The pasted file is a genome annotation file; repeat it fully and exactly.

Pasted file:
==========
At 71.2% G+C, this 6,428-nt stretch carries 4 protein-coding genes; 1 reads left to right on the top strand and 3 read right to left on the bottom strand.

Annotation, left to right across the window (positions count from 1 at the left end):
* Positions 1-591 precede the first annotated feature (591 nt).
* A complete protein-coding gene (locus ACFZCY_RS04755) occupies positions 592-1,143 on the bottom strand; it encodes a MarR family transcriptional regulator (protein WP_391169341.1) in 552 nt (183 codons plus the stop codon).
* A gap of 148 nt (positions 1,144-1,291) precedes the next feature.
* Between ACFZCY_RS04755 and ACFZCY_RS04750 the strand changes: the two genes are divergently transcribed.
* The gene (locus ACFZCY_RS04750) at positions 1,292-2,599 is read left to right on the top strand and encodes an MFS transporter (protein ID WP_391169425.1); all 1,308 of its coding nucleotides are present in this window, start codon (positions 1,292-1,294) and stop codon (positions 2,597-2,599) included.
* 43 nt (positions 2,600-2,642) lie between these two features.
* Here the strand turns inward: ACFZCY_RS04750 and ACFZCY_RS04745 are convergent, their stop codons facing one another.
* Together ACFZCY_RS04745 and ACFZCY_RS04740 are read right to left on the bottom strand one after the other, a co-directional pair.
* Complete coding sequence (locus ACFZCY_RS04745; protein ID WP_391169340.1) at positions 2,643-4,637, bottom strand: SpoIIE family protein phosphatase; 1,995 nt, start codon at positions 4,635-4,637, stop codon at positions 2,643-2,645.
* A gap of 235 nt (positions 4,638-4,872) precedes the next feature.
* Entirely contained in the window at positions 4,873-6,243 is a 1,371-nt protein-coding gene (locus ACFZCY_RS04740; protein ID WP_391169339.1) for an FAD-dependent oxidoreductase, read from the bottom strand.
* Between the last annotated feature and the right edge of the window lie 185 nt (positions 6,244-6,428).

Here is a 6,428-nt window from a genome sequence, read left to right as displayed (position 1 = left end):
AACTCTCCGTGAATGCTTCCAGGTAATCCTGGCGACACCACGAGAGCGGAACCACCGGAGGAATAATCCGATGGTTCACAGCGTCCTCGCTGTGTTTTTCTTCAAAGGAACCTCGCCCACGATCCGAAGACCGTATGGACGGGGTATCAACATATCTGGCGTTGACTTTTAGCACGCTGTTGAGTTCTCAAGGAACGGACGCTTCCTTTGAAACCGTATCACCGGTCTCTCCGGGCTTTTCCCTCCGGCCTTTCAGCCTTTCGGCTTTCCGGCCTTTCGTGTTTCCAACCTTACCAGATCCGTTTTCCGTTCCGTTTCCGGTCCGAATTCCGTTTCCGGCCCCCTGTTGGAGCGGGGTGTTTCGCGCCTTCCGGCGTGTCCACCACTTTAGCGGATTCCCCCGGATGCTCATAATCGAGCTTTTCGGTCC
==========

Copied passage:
At 71.2% G+C, this 6,428-nt stretch carries 4 protein-coding genes; 1 reads left to right on the top strand and 3 read right to left on the bottom strand.

Annotation, left to right across the window (positions count from 1 at the left end):
* Positions 1-591 precede the first annotated feature (591 nt).
* A complete protein-coding gene (locus ACFZCY_RS04755) occupies positions 592-1,143 on the bottom strand; it encodes a MarR family transcriptional regulator (protein WP_391169341.1) in 552 nt (183 codons plus the stop codon).
* A gap of 148 nt (positions 1,144-1,291) precedes the next feature.
* Between ACFZCY_RS04755 and ACFZCY_RS04750 the strand changes: the two genes are divergently transcribed.
* The gene (locus ACFZCY_RS04750) at positions 1,292-2,599 is read left to right on the top strand and encodes an MFS transporter (protein ID WP_391169425.1); all 1,308 of its coding nucleotides are present in this window, start codon (positions 1,292-1,294) and stop codon (positions 2,597-2,599) included.
* 43 nt (positions 2,600-2,642) lie between these two features.
* Here the strand turns inward: ACFZCY_RS04750 and ACFZCY_RS04745 are convergent, their stop codons facing one another.
* Together ACFZCY_RS04745 and ACFZCY_RS04740 are read right to left on the bottom strand one after the other, a co-directional pair.
* Complete coding sequence (locus ACFZCY_RS04745; protein ID WP_391169340.1) at positions 2,643-4,637, bottom strand: SpoIIE family protein phosphatase; 1,995 nt, start codon at positions 4,635-4,637, stop codon at positions 2,643-2,645.
* A gap of 235 nt (positions 4,638-4,872) precedes the next feature.
* Entirely contained in the window at positions 4,873-6,243 is a 1,371-nt protein-coding gene (locus ACFZCY_RS04740; protein ID WP_391169339.1) for an FAD-dependent oxidoreductase, read from the bottom strand.
* Between the last annotated feature and the right edge of the window lie 185 nt (positions 6,244-6,428).

Here is a 6,428-nt window from a genome sequence, read left to right as displayed (position 1 = left end):
AACTCTCCGTGAATGCTTCCAGGTAATCCTGGCGACACCACGAGAGCGGAACCACCGGAGGAATAATCCGATGGTTCACAGCGTCCTCGCTGTGTTTTTCTTCAAAGGAACCTCGCCCACGATCCGAAGACCGTATGGACGGGGTATCAACATATCTGGCGTTGACTTTTAGCACGCTGTTGAGTTCTCAAGGAACGGACGCTTCCTTTGAAACCGTATCACCGGTCTCTCCGGGCTTTTCCCTCCGGCCTTTCAGCCTTTCGGCTTTCCGGCCTTTCGTGTTTCCAACCTTACCAGATCCGTTTTCCGTTCCGTTTCCGGTCCGAATTCCGTTTCCGGCCCCCTGTTGGAGCGGGGTGTTTCGCGCCTTCCGGCGTGTCCACCACTTTAGCGGATTCCCCCGGATGCTCATAATCGAGCTTTTCGGTCC